Similarly, for any T ⊆ S
RF(S,T) =
?
G∈G+(S,T)
?
j∈T
Bj(Paj)
?
i∈S−T
Bi(Pai)
=
?
j∈T
[
?
Paj⊆V −S
Bj(Paj)][
?
G∈G+(S−T)
?
i∈S−T
Bi(Pai)]
(see Figure 1(b))
=
?
j∈T
Aj(V − S) · RR(S − T). (17)
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V−S
S−{j}
j
V−S
S−T
T
(a) (b)
Figure 1: Figures illustrating the proof of Proposi-
tion 1.
Combing Eqs. (15) and (17) we obtain Eq. (13).
?
Based on Proposition 1, provided that the functions Aj
have been computed, P(f,D) can be computed in the
manner of dynamic programming, starting from the
base case RR(∅) = 1, then RR({j}) = Aj(V − {j}),
and so on, until RR(V ).
Given the functions Bi, the functions Ai as defined
in Eq. (11) can be computed using the fast M¨ obius
transform algorithm in time O(n2n) (for a fixed i)
[Kennes and Smets, 1990].
indegree bound k, Bi(Pai) is zero when Pai con-
tains more than k elements.
S ⊆ V − {i} can be computed more efficiently us-
ing the truncated M¨ obius transform algorithm given in
[Koivisto and Sood, 2004] in time O(k2n) (for a fixed
i).
In the case of a fixed
Then Ai(S) for all
The functions RR may be computed more efficiently
if we precompute the product of Aj. Define
AA(S,T) ≡
?
j∈T
Aj(V − S) for T ⊆ S ⊆ V. (18)
Then using Eq. (18) for AA(S,T − {j}) we have
AA(S,T) = Aj(V − S)AA(S,T − {j}) for any j ∈ T.
(19)
For a fixed S, AA(S,T) for all T ⊆ S can be computed
in the manner of dynamic programming in O(2|S|)
time starting with AA(S,{j}) = Aj(V − S). We then
compute RR(S) using
RR(S) =
|S|
?
k=1
(−1)k+1?
T⊆S
|T|=k
RR(S − T)AA(S,T)
(20)
in O(2|S|) time. The functions RR(S) for all S ⊆ V
can be computed in?n
k=0
In summary, we obtain the following results.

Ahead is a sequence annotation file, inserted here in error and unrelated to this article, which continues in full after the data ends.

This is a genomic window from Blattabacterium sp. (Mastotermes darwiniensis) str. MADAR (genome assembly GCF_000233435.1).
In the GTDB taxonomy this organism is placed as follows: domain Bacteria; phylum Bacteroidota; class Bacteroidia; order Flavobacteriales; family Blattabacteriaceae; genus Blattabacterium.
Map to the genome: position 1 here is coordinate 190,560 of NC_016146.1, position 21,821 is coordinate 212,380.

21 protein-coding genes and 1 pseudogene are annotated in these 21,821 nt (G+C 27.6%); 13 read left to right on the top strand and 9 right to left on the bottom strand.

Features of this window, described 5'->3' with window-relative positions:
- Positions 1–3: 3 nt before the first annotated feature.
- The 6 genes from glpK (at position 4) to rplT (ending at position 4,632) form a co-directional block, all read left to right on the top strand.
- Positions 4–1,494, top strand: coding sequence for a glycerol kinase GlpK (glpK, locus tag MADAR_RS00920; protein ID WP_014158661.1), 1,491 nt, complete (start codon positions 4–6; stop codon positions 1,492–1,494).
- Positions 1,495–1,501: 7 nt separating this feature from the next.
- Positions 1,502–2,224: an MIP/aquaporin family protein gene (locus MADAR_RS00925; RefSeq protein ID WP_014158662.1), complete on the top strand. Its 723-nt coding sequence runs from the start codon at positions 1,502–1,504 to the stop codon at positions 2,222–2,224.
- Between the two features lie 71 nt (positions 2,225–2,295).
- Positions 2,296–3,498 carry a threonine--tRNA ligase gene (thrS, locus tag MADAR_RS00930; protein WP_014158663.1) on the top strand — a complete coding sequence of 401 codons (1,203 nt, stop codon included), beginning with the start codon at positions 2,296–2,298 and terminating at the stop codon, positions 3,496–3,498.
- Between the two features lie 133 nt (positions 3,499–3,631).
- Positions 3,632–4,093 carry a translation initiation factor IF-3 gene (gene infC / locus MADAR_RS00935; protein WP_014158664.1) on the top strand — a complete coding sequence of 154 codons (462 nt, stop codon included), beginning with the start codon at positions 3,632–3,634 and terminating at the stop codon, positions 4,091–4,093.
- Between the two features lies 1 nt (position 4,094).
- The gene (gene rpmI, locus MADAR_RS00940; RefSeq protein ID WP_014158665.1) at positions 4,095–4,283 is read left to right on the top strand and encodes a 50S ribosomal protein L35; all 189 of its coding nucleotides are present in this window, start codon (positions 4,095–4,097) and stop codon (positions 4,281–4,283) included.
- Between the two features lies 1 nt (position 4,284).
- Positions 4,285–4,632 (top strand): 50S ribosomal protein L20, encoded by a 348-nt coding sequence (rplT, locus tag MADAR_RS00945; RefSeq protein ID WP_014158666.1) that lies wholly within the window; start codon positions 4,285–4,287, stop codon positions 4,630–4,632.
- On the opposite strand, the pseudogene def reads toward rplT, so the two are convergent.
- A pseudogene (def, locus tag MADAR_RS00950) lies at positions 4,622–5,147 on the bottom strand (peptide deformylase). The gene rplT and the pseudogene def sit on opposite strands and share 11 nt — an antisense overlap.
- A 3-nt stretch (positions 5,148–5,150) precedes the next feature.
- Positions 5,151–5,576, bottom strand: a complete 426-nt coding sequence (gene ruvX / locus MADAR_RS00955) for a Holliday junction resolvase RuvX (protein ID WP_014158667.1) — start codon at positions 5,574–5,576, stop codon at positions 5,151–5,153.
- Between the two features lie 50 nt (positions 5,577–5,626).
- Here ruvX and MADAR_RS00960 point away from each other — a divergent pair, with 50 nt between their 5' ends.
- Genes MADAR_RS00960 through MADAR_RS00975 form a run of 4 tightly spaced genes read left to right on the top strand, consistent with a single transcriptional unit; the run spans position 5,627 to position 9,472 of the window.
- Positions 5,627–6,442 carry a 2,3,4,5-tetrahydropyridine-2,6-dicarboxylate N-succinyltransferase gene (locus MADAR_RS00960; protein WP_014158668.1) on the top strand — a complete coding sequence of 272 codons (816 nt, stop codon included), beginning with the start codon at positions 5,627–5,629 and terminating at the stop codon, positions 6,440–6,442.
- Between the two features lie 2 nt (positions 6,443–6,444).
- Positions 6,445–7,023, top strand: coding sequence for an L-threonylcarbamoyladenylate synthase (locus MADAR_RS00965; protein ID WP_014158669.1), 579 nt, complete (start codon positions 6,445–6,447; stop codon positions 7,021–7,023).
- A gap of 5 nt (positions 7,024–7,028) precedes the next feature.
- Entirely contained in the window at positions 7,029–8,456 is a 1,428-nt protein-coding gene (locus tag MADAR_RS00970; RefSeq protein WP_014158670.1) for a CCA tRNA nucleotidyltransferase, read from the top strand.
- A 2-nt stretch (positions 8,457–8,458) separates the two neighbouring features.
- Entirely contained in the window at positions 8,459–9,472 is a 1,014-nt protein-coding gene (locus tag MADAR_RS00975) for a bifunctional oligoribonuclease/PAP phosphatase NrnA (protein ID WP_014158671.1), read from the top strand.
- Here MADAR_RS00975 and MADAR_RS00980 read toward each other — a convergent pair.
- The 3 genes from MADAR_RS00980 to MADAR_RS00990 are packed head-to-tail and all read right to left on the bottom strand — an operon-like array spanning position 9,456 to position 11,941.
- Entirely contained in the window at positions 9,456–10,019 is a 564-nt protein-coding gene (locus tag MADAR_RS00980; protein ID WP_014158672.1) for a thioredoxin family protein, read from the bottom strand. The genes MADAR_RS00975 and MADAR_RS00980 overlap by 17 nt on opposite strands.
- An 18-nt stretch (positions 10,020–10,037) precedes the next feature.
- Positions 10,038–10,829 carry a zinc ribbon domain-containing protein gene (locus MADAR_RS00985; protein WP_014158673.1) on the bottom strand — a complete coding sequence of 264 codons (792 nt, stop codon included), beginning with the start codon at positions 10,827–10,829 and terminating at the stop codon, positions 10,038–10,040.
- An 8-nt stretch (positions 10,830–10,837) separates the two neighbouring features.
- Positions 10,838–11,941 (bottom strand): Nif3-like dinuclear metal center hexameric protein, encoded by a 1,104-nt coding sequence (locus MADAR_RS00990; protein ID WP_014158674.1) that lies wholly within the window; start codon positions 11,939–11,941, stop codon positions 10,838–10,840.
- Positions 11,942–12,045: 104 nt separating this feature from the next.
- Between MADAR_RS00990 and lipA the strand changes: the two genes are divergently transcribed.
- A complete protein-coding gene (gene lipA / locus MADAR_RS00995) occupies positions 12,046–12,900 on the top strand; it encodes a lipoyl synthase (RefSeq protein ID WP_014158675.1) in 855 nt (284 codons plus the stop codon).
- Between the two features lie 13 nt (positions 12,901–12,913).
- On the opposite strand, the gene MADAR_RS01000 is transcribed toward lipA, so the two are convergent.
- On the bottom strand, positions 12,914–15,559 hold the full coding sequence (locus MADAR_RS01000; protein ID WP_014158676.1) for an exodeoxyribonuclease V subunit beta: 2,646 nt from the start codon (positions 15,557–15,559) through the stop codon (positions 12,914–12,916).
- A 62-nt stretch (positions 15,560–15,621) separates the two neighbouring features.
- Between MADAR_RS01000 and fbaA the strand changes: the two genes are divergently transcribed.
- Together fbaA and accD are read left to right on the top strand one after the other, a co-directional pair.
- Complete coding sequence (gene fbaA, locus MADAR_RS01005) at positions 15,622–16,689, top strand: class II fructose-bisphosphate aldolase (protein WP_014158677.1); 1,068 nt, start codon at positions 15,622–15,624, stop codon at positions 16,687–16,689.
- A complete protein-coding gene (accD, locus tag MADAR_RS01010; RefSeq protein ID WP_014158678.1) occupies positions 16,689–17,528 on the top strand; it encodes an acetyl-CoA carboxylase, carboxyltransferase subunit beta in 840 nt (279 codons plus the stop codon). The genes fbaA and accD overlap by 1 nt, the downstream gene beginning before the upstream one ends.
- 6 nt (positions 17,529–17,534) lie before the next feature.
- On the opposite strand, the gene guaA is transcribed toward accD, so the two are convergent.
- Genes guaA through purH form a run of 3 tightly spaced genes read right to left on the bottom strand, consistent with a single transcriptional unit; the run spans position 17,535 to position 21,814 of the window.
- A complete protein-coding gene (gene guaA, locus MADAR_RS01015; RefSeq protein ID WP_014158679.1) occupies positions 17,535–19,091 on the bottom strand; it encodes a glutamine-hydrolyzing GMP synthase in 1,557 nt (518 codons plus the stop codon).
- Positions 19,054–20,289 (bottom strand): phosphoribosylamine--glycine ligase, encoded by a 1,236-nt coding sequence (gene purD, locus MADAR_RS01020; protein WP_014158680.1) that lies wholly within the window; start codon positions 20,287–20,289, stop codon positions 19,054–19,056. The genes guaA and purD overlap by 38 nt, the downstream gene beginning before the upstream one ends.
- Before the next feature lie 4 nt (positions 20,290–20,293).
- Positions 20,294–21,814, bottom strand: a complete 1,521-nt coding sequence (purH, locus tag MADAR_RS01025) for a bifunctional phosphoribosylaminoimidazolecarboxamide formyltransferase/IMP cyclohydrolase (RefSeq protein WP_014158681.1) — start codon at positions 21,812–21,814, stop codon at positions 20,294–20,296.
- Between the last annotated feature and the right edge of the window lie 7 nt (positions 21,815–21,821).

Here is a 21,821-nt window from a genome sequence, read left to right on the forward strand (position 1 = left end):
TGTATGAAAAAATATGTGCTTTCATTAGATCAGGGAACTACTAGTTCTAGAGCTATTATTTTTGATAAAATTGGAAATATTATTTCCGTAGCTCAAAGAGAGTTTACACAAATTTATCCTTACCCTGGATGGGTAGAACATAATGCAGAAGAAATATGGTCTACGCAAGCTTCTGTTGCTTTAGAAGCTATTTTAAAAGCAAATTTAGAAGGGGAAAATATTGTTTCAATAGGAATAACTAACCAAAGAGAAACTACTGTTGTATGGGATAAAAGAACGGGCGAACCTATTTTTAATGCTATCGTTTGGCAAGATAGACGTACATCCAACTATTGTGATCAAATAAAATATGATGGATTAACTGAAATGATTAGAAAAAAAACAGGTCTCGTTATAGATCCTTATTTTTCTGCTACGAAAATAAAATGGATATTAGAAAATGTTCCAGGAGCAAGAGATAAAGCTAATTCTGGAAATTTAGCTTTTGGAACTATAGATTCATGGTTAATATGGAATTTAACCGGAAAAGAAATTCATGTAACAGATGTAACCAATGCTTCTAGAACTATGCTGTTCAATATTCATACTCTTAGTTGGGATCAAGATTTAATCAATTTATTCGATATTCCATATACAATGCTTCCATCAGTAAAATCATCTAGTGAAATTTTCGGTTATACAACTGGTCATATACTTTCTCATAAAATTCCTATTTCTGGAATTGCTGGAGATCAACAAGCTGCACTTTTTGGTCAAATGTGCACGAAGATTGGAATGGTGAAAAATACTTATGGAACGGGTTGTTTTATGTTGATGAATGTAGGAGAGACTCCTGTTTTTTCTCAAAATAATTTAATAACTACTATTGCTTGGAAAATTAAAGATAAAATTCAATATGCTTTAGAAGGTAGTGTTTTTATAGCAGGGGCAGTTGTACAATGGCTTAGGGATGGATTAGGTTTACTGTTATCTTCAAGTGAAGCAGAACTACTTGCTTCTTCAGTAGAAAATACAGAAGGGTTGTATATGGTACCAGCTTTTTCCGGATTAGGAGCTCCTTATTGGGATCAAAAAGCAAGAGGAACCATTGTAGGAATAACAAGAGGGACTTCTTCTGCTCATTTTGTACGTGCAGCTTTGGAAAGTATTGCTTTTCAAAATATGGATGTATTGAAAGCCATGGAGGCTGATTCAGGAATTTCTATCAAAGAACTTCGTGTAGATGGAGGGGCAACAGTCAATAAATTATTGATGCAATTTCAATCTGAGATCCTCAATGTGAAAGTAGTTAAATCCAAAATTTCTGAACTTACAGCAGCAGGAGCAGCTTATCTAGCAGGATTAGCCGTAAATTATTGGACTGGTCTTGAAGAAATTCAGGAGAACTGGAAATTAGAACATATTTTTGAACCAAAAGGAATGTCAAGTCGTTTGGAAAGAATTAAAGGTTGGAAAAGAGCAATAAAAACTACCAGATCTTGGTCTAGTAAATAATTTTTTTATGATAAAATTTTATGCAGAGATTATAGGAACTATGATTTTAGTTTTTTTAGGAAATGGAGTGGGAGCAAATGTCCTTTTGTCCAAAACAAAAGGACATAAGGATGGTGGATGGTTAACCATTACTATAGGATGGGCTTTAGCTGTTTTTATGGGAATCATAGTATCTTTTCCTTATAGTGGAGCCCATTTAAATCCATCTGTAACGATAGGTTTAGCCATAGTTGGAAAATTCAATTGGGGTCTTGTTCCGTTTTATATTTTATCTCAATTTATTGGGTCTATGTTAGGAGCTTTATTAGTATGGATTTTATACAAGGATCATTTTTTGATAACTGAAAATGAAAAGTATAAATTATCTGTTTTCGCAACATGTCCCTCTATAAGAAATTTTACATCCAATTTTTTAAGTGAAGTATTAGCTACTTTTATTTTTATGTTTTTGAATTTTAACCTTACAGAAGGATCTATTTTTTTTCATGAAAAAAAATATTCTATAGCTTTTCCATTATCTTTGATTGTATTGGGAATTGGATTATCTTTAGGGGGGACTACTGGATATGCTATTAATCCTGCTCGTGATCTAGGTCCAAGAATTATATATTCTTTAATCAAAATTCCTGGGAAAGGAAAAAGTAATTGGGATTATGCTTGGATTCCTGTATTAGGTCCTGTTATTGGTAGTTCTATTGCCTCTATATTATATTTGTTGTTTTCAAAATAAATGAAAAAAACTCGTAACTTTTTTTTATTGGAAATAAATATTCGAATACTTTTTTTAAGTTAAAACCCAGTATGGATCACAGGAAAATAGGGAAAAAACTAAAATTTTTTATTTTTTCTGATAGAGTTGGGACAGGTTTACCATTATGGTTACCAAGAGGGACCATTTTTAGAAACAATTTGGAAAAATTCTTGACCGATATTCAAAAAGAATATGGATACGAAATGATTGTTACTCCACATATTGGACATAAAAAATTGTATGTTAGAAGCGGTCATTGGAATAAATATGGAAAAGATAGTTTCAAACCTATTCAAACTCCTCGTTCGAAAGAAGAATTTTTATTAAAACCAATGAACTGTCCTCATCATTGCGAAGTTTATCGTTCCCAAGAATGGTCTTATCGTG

?n
k
?2k= 3ntime.
Theorem 1 Given a fixed maximum indegree k,
P(f|D) can be computed in O(3n+ kn2n) time.
4 Computing Posterior Probabilities
for All Edges
If we want to compute the posterior probabilities of
all O(n2) potential edges, we can compute RR(V ) for
each edge separately and solve the problem in O(n23n)
total time. However, there is a large overlapping in
the computations for different edges. After computing
P(D) with constant features fi(Pai) = 1 for all i ∈
V , the computation for an edge i → j only needs to
change the function fj and therefore Bj and Aj. We
can take advantage of this overlap and reduce the total
time for computing for all edges.
Inspired
[Koivisto, 2006], we developed an algorithm that can
compute all edge posterior probabilities in O(n3n) to-
tal time. The computations of P(f,D) in Section 3 are
based exploiting root nodes and roughly correspond to
the backward computation in [Koivisto, 2006]. Next
we first describe a computation of P(f,D) by ex-
ploiting sink nodes (nodes that have no outgoing
edges) which roughly corresponds to the computation
in [Koivisto and Sood, 2004] called forward computa-
tion in [Koivisto, 2006]. Then we describe how to com-
bine the two computations to reduce the total compu-
tation time.
bythe forward-backwardalgorithm in
4.1 Computing P(f,D) by exploiting sinks
For any S ⊆ V , let G(S) denote the set of all the
possible DAGs over S, and G(S,T) denote the set of
all the possible DAGs over S such that all the variables
in T ⊆ S are sinks. We have G(V ) = G and G(S,∅) =
G(S). For any S ⊆ V define
H(S) ≡
?
G∈G(S)
?
i∈S
Bi(Pai).(21)
We have P(f,D) = H(V ) since G(V ) = G. As in
Section 3 we can show that H(S) can be computed
recursively. For any T ⊆ S ⊆ V , define
F(S,T) ≡
?
G∈G(S,T)
?
i∈S
Bi(Pai),(22)
where F(S,∅) = H(S). We have the following results.
Proposition 2
P(f,D) = H(V ), (23)
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and H(S) can be computed recursively by
H(S) =
|S|
?
k=1
(−1)k+1?
T⊆S